Based around the original nucleus of Gabi Delgado-López and drummer Robert Görl, Deutsch-Amerikanische Freundschaft were one of a number of angular, highly innovative German groups to emerge from the kraut-punk scene to create the building blocks for later scenes such as techno and industrial. Their second album, the first album Mute records ever released was Die Kleinen Und Die Bösen, at which point they were a scratchy five-piece including guitars and synths, creating music of sinister urgency, not least on the piledriving Gewalt (Violence).
It was on their following three albums recorded as a duo, however, Alles Ist Gut, Gold Und Liebe and Für Immer, released between 1980 and 1982, that López and Górl created the muscular, cropped, brutally ironic, whiplash style which has been much imitated and drawn of for inspiration but never matched. Consisting solely of vocals, drums and synths, tracks like Der Mussolini still overwhelm you more than 35 years on with their dark, warped velocity.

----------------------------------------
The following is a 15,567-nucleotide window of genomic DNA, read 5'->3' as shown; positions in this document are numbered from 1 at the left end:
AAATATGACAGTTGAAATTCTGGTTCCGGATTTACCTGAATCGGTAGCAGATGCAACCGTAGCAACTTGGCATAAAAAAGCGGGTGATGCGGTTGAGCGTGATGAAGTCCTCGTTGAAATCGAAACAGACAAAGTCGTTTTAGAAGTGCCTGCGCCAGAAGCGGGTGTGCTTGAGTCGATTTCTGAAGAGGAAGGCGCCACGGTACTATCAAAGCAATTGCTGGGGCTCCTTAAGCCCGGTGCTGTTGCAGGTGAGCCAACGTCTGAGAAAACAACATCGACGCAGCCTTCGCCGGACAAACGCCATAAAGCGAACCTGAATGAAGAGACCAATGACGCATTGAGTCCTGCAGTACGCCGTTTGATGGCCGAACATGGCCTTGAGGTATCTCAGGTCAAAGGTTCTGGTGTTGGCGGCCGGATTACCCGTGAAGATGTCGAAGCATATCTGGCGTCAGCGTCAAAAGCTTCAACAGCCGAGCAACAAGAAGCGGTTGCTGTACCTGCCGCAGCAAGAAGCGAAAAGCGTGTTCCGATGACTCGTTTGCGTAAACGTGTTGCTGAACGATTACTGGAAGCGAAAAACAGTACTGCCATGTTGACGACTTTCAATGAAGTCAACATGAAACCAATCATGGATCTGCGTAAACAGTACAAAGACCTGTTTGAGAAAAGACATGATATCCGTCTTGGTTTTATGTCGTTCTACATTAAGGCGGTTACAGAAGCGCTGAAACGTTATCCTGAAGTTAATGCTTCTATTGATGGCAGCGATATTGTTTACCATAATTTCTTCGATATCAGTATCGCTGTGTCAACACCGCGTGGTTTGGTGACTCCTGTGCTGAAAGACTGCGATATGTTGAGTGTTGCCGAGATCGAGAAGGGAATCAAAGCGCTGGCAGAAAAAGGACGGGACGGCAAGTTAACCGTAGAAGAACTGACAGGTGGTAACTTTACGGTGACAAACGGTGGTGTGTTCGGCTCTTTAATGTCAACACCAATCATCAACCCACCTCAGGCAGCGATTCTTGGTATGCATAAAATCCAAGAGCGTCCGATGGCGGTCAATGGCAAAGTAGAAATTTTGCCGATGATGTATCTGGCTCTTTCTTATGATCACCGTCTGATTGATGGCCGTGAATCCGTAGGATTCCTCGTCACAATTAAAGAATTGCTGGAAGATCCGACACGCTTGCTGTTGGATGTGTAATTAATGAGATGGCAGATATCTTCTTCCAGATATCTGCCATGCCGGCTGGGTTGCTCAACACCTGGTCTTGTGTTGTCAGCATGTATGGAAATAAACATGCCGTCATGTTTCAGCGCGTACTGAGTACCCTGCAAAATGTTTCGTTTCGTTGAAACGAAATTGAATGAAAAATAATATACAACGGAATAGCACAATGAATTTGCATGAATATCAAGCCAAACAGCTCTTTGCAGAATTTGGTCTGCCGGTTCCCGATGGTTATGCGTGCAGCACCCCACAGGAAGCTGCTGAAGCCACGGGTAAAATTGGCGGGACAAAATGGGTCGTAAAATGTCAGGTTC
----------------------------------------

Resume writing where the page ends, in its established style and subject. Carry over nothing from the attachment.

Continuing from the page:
They revelled in perversity; Sex Unter Wasser from Gold Und Liebe scarcely needs translating, while softwareuiphraseguid=“5c446fed-1fd9-43ab-9fb0-2545d10bd17f”>SOFTWAREmark” gingersoftwareuiphraseguid=“2e7bfc1b-05ad-4401-bda7-f34ec3639ea0” id=“0bbf8c59-4f2e-4b18-b654-5587bdf3caa8”>Ein Bisschen Krieg (A Little War) from Für Immer was their response to the West German 1982 Eurovision Song Contest winner, Nicole’s A Little Peace.
They benefitted from the timelessly superb production work of Conny Plank, a krautrock veteran, one reason they still sound immaculate. So definitive were these albums, however, that, like Kraftwerk, they eventually left themselves with little else to do. They recorded two further albums in 1986 and 2003 but this collection houses their absolutely essential work.